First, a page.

Peluché's website

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Moxie Kicks - So Alive

Article by KevW


Many bands come with interesting backstories, sometimes they're true and sometimes not. Some bands hype themselves to high Heaven even before they've released a record. It all tends to come out in the wash. A prime example of this backfiring is Razorlight's hilarious first press release (if you haven't read it, it's here, and it's really quite something!). London duo Moxie Kicks also have a backstory and they're also bigging themselves up, with their Facebook bio using words such as "sensational", "exciting", "innovative" and proclaiming them "definitely one to watch". Sure there's nothing wrong with being self-assured, although it can occasionally be a little off-putting, and such statements are usually best ignored until you've seen or heard the artist in question. The proof, as they say, is in the pudding.

Moxie Kicks haven't got to the pudding yet, they're just serving up a starter, an entrée if you will, but their plan is for each single to come with a proper video, and that every track of theirs will sound like a single. It's quite a task and they've already given themselves a lot to live up to. So, how have they fared with the first course? Pretty darn well, thank you very much! 'So Alive' is confident, it's got a blockbusting sound and a great melody, and thankfully, all the bravado is left on paper; this isn't a song that tries too hard or over-eggs the pudding (Viva Brother showed us exactly what can happen when that approach is taken). Yes, this is fairly conventional indie-rock, but you can imagine a sound like this bringing the pair the commercial success they seem to expect. Time will tell, but we might just have a band who can live up to their own hype. Definitely one to watch? We'd go along with that.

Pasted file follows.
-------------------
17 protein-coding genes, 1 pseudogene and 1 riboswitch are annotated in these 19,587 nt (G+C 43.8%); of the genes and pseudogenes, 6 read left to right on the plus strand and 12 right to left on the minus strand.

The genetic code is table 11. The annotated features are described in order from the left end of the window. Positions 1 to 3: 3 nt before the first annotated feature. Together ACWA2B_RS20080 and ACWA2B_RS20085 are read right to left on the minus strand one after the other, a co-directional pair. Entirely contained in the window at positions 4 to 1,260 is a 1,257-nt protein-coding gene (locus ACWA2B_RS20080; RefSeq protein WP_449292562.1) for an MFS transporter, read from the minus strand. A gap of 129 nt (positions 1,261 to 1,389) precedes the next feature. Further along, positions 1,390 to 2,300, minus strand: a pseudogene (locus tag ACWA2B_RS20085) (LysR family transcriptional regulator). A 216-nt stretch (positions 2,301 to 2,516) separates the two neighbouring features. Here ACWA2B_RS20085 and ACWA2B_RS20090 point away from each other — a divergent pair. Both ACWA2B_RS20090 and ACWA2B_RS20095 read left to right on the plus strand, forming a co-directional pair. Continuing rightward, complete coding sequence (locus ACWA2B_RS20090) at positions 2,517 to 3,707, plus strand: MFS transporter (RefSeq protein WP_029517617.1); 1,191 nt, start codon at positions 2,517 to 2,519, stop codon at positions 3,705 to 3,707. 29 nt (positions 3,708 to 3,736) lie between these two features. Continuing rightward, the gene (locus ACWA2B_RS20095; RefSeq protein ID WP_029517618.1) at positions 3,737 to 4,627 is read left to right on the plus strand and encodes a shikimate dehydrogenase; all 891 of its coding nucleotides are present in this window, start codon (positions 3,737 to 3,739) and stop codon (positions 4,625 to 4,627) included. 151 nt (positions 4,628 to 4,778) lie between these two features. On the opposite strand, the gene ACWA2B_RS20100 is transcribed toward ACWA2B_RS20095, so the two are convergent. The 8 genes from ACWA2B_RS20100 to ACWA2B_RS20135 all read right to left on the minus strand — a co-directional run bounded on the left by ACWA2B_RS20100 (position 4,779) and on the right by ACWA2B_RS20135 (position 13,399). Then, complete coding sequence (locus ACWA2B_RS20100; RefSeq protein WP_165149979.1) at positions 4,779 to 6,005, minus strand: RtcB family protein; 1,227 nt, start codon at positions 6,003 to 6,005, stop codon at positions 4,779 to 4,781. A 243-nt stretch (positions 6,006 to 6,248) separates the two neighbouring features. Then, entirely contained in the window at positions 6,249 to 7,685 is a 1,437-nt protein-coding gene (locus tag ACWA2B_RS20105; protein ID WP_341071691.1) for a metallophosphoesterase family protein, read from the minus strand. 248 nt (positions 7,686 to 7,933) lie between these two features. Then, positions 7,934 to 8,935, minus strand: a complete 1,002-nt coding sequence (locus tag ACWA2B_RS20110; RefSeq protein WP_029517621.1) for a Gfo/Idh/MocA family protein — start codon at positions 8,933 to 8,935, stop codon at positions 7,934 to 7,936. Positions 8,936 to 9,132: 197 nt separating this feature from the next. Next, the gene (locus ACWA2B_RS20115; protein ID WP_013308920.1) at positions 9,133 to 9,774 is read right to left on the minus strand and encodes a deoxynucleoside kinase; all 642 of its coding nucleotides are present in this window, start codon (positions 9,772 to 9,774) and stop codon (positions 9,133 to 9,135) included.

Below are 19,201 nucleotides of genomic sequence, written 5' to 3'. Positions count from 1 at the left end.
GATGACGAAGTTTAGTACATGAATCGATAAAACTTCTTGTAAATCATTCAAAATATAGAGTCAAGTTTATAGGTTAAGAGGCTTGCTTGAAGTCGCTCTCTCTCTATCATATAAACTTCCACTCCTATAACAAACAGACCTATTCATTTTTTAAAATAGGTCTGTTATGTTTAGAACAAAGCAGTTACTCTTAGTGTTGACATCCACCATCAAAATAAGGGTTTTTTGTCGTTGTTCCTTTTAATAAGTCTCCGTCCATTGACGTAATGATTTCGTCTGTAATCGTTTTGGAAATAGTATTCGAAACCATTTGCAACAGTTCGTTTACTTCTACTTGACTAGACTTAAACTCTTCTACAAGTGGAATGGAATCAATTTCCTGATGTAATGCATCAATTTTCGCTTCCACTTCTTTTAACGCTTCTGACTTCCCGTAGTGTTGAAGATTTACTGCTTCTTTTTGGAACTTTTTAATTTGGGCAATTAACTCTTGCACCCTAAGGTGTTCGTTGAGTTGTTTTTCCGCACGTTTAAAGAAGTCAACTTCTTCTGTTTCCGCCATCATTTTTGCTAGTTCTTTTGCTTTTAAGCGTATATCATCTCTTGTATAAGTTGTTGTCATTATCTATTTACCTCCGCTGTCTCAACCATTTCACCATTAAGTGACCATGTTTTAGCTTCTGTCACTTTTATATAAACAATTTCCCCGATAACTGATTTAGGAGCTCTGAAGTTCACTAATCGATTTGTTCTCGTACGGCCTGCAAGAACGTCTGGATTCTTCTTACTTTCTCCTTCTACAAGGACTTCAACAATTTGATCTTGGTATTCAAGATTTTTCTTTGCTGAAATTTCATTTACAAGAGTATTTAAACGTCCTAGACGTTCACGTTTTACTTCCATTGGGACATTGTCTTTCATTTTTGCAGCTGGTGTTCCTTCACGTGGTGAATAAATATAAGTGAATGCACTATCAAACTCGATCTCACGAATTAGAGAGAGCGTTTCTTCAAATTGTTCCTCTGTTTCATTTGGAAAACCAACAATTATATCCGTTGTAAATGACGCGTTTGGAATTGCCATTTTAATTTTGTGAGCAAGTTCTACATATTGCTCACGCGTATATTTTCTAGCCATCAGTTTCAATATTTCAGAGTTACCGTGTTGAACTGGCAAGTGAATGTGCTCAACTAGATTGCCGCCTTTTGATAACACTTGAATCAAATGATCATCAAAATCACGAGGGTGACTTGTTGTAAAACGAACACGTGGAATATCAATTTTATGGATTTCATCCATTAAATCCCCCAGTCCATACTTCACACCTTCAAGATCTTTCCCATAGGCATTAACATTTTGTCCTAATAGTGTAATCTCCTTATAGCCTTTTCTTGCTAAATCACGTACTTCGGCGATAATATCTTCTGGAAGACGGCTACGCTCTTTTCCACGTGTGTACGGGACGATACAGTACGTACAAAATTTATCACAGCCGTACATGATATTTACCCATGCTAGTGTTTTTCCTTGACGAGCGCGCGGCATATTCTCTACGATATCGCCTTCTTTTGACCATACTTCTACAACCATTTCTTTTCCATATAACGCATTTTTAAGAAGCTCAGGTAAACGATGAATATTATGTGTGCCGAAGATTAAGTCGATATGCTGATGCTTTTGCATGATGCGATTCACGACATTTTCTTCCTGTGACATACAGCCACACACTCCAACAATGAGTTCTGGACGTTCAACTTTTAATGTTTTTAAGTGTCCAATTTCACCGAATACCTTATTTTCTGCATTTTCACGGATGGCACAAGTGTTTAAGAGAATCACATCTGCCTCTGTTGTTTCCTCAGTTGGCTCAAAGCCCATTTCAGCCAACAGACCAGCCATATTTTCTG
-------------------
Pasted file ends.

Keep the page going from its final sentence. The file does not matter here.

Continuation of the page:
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Get Me Free #15: Timeslides - Get Well Soon

Article by KevW


In terms of sound and melodic style, London band Timeslides are not dissimilar to shoegazers Ceremony, the main difference being that they offer a slightly less jarring attack of fuzz, as though Ceremony's rough edges have been sanded down to become a little smoother. Any comparison to the unsung Virginian heroes generally means the music in question is well worth a listen, and it's no different in this instance, because not only does 'Get Well Soon' boast a great sound, it's also a quality tune to boot.

So you should know to expect: a pounding beat, the continual sound of static humming from the speakers, a vocal that doesn't attempt any ridiculous histrionics, and a simple, classic and infectious melody. Oh, and lots of guitar. There's the merest hint of New Order in places, but you certainly couldn't get the two mixed up. With so little information on the band available (they're two members of Crash Island is all we have), and so few songs posted (just two as far as we can tell), it's difficult to know if the style they've adopted here is their chosen route or a one-off, but they've delivered a wonderful track in 'Get Well Soon', so let's hope they don't go changing too much.



Timeslides' website